Skip to main content

December 18: Happy Birthday, Abe Burrows

December 18: Happy Birthday, Abe Burrows

To win a Pulitzer Prize and a Tony Award is a grand accomplishment for anyone; especially considering the dichotomy of what each represents. However, for Abe Burrows that is as defining of the man as anyone could ever attain.

Born in December of 1910, Mr Burrows was an author, radio and stage director and a humorist. One of the things that can be said of Abe Burrows was his influence upon (then) future comedy writers; such as Larry Gelbart of M*A*S*H. But to have gained the experience for being about to mentor the up and coming, he had to develop his own path to acclaim. However, this did not take long for someone that would have eventual history with radio, alongside of Ed Gardner from Duffy’s Tavern, director of stage productions and as an established author.

He created a varied repertoire of screenplays and authored his own autobiography, Honest, Abe: Is There Really No Business Like Show Business? His own son, James, did not fall from the proverbial apple cart as a producer of shows like Mary Tyler Moore and Cheers. To list the accomplishments of Abe Burrows is to create an encyclopedia set. Mr Burrows left this world in 1985 of Alzheimer's, but he also left a lot of himself behind. why was he so popular? Maybe because he created people to look and act like themselves...just like he did.


Popular posts from this blog

1946 Great Crepitation Fart Contest

Not for the faint of heart, here is the remarkable 1946 Crepitation (Fart) Contest (part of the 1946 News Broadcasts Collection ). You'll enjoy the fart-off between champion Englishman Lord Windsmear, and  challenger, Australian Paul Boomer who had stowed aboard a cabbage freighter. The hilarious comedy recording was apparently created a spoof by two Canadian radio sportscasters in 1946, but this 15 minute recording definitely has some gems in it.  Apparently they made several copies, but it was not for distribution. The recording was copied again and again on disc and reel to reel tape. It was distributed underground and played in dark rooms and back alleys around the world. If you cannot see the audio controls, your browser does not support the audio element This recording is available with many other delightful treats on Random Rarities #7 available on   MP3 CD ,  Audio CD , and  instant download .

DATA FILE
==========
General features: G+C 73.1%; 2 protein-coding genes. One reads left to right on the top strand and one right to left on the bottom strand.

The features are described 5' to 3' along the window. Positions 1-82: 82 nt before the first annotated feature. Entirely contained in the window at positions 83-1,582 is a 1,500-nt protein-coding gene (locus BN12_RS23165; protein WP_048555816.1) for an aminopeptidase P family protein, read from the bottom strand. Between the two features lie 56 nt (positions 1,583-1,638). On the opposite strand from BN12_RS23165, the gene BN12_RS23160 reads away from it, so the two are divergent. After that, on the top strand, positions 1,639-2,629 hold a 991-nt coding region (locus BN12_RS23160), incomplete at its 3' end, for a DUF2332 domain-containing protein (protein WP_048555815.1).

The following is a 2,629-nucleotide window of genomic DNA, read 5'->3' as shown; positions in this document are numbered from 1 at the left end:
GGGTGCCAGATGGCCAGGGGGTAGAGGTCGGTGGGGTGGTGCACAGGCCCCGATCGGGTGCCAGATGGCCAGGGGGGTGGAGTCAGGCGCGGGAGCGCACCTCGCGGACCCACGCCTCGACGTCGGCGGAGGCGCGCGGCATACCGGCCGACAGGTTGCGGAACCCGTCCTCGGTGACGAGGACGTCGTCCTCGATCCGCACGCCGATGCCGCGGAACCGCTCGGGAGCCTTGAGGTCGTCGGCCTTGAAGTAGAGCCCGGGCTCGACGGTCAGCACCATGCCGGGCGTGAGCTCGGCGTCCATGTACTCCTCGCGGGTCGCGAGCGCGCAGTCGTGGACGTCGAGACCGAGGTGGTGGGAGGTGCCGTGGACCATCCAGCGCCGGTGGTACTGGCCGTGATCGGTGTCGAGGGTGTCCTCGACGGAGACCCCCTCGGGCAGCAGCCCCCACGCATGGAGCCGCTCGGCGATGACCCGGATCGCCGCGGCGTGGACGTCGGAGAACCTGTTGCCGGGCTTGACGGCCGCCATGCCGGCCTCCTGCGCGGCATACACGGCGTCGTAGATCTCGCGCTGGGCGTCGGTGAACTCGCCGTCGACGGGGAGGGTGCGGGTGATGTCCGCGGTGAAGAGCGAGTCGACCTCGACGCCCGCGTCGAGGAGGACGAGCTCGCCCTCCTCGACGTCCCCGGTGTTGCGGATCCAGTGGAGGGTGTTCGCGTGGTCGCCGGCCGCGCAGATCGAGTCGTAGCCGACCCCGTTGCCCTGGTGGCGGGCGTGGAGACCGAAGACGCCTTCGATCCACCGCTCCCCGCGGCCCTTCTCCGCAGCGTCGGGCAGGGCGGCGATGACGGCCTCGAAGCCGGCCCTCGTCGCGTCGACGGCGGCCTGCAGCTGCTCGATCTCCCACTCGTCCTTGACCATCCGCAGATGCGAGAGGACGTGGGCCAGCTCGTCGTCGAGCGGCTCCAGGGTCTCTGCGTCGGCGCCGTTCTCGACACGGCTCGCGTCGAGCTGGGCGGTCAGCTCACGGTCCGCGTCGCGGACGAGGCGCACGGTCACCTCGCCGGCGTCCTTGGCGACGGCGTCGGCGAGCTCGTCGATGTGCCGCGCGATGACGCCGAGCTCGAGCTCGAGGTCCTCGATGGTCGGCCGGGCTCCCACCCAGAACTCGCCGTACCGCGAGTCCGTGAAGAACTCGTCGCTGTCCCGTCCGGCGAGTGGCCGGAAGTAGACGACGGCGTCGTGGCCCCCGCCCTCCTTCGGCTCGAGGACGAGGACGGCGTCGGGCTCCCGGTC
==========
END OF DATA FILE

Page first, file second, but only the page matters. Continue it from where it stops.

April 27, 1932: The First Performance of Ed Wynn on Texaco Fire Chief Show

April 27, 1932:  Ed Wynn , the Texaco fire chief, graced the airwaves for the first time on Texaco Star Theater. Wynn, who enjoyed popularity as a vaudeville performer, gave as a condition to his switch to radio, that a live audience react to his humor.His condition was granted by the network and so began Wynn's career as the first true superstar of radio. Ed Wynn was hosted a popular radio show  on Tuesday nights for most of the 1930s. The radio show was heard in North America and sponsored by Texaco gasoline. On the show Wynn played  as the " Texaco Fire Chief ". He was often seen wearing a fireman's helmet. For this show, Wynn would turned down the offer form The Wizard in MGM's adaptation of The Wizard of Oz , to play a role on that show.

January 27, 1948: Wire Recording introduced the 'Wireway'

  January 27, 1948: The first magnetic tape recorder was introduced by Wire Recording Corporation of America.  ‘Wire Way,’ as it was called, had an integrated oscillator and was sold for $149.50 at the time.